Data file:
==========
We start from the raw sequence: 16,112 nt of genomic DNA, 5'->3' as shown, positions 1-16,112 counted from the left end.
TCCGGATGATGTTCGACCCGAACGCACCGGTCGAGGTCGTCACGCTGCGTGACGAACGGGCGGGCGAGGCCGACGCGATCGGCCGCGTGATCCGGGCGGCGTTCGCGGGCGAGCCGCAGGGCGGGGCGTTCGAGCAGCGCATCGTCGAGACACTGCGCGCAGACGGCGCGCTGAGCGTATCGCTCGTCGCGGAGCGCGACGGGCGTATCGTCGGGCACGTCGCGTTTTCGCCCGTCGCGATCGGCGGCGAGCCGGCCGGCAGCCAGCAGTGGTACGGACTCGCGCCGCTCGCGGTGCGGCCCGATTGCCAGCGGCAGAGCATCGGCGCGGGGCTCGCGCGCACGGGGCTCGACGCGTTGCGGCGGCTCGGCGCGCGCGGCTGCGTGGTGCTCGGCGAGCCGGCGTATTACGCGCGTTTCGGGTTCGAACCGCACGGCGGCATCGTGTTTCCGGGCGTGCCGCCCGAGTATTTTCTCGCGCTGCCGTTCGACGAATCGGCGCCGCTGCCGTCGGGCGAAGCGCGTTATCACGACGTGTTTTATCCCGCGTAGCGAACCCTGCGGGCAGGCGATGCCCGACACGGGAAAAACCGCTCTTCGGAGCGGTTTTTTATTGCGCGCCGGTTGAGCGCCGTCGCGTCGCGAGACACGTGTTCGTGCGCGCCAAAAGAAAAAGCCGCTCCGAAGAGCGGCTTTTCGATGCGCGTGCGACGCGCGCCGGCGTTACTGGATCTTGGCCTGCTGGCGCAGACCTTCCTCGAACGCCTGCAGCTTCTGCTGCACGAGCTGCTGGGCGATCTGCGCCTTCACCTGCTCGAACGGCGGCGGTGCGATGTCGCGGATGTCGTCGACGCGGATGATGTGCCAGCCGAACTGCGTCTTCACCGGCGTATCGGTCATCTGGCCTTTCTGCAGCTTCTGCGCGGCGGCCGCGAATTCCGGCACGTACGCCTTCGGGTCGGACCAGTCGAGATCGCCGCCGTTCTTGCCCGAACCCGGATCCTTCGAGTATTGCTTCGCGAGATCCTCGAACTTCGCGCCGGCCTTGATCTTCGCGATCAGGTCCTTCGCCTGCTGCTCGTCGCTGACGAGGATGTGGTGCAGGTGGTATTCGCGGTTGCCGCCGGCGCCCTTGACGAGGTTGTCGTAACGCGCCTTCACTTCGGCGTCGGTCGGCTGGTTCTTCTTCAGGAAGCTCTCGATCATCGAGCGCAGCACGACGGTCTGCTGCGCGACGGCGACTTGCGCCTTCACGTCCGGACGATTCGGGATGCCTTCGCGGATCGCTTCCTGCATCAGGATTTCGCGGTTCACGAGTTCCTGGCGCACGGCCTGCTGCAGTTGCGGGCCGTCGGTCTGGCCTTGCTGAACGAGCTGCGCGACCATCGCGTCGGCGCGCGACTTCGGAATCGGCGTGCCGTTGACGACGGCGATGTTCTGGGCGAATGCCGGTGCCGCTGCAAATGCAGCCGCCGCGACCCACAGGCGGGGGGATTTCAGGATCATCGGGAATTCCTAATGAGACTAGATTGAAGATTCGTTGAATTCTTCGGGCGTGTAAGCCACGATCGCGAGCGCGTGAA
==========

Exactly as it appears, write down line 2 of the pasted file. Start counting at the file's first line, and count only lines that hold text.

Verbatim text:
TCCGGATGATGTTCGACCCGAACGCACCGGTCGAGGTCGTCACGCTGCGTGACGAACGGGCGGGCGAGGCCGACGCGATCGGCCGCGTGATCCGGGCGGCGTTCGCGGGCGAGCCGCAGGGCGGGGCGTTCGAGCAGCGCATCGTCGAGACACTGCGCGCAGACGGCGCGCTGAGCGTATCGCTCGTCGCGGAGCGCGACGGGCGTATCGTCGGGCACGTCGCGTTTTCGCCCGTCGCGATCGGCGGCGAGCCGGCCGGCAGCCAGCAGTGGTACGGACTCGCGCCGCTCGCGGTGCGGCCCGATTGCCAGCGGCAGAGCATCGGCGCGGGGCTCGCGCGCACGGGGCTCGACGCGTTGCGGCGGCTCGGCGCGCGCGGCTGCGTGGTGCTCGGCGAGCCGGCGTATTACGCGCGTTTCGGGTTCGAACCGCACGGCGGCATCGTGTTTCCGGGCGTGCCGCCCGAGTATTTTCTCGCGCTGCCGTTCGACGAATCGGCGCCGCTGCCGTCGGGCGAAGCGCGTTATCACGACGTGTTTTATCCCGCGTAGCGAACCCTGCGGGCAGGCGATGCCCGACACGGGAAAAACCGCTCTTCGGAGCGGTTTTTTATTGCGCGCCGGTTGAGCGCCGTCGCGTCGCGAGACACGTGTTCGTGCGCGCCAAAAGAAAAAGCCGCTCCGAAGAGCGGCTTTTCGATGCGCGTGCGACGCGCGCCGGCGTTACTGGATCTTGGCCTGCTGGCGCAGACCTTCCTCGAACGCCTGCAGCTTCTGCTGCACGAGCTGCTGGGCGATCTGCGCCTTCACCTGCTCGAACGGCGGCGGTGCGATGTCGCGGATGTCGTCGACGCGGATGATGTGCCAGCCGAACTGCGTCTTCACCGGCGTATCGGTCATCTGGCCTTTCTGCAGCTTCTGCGCGGCGGCCGCGAATTCCGGCACGTACGCCTTCGGGTCGGACCAGTCGAGATCGCCGCCGTTCTTGCCCGAACCCGGATCCTTCGAGTATTGCTTCGCGAGATCCTCGAACTTCGCGCCGGCCTTGATCTTCGCGATCAGGTCCTTCGCCTGCTGCTCGTCGCTGACGAGGATGTGGTGCAGGTGGTATTCGCGGTTGCCGCCGGCGCCCTTGACGAGGTTGTCGTAACGCGCCTTCACTTCGGCGTCGGTCGGCTGGTTCTTCTTCAGGAAGCTCTCGATCATCGAGCGCAGCACGACGGTCTGCTGCGCGACGGCGACTTGCGCCTTCACGTCCGGACGATTCGGGATGCCTTCGCGGATCGCTTCCTGCATCAGGATTTCGCGGTTCACGAGTTCCTGGCGCACGGCCTGCTGCAGTTGCGGGCCGTCGGTCTGGCCTTGCTGAACGAGCTGCGCGACCATCGCGTCGGCGCGCGACTTCGGAATCGGCGTGCCGTTGACGACGGCGATGTTCTGGGCGAATGCCGGTGCCGCTGCAAATGCAGCCGCCGCGACCCACAGGCGGGGGGATTTCAGGATCATCGGGAATTCCTAATGAGACTAGATTGAAGATTCGTTGAATTCTTCGGGCGTGTAAGCCACGATCGCGAGCGCGTGAA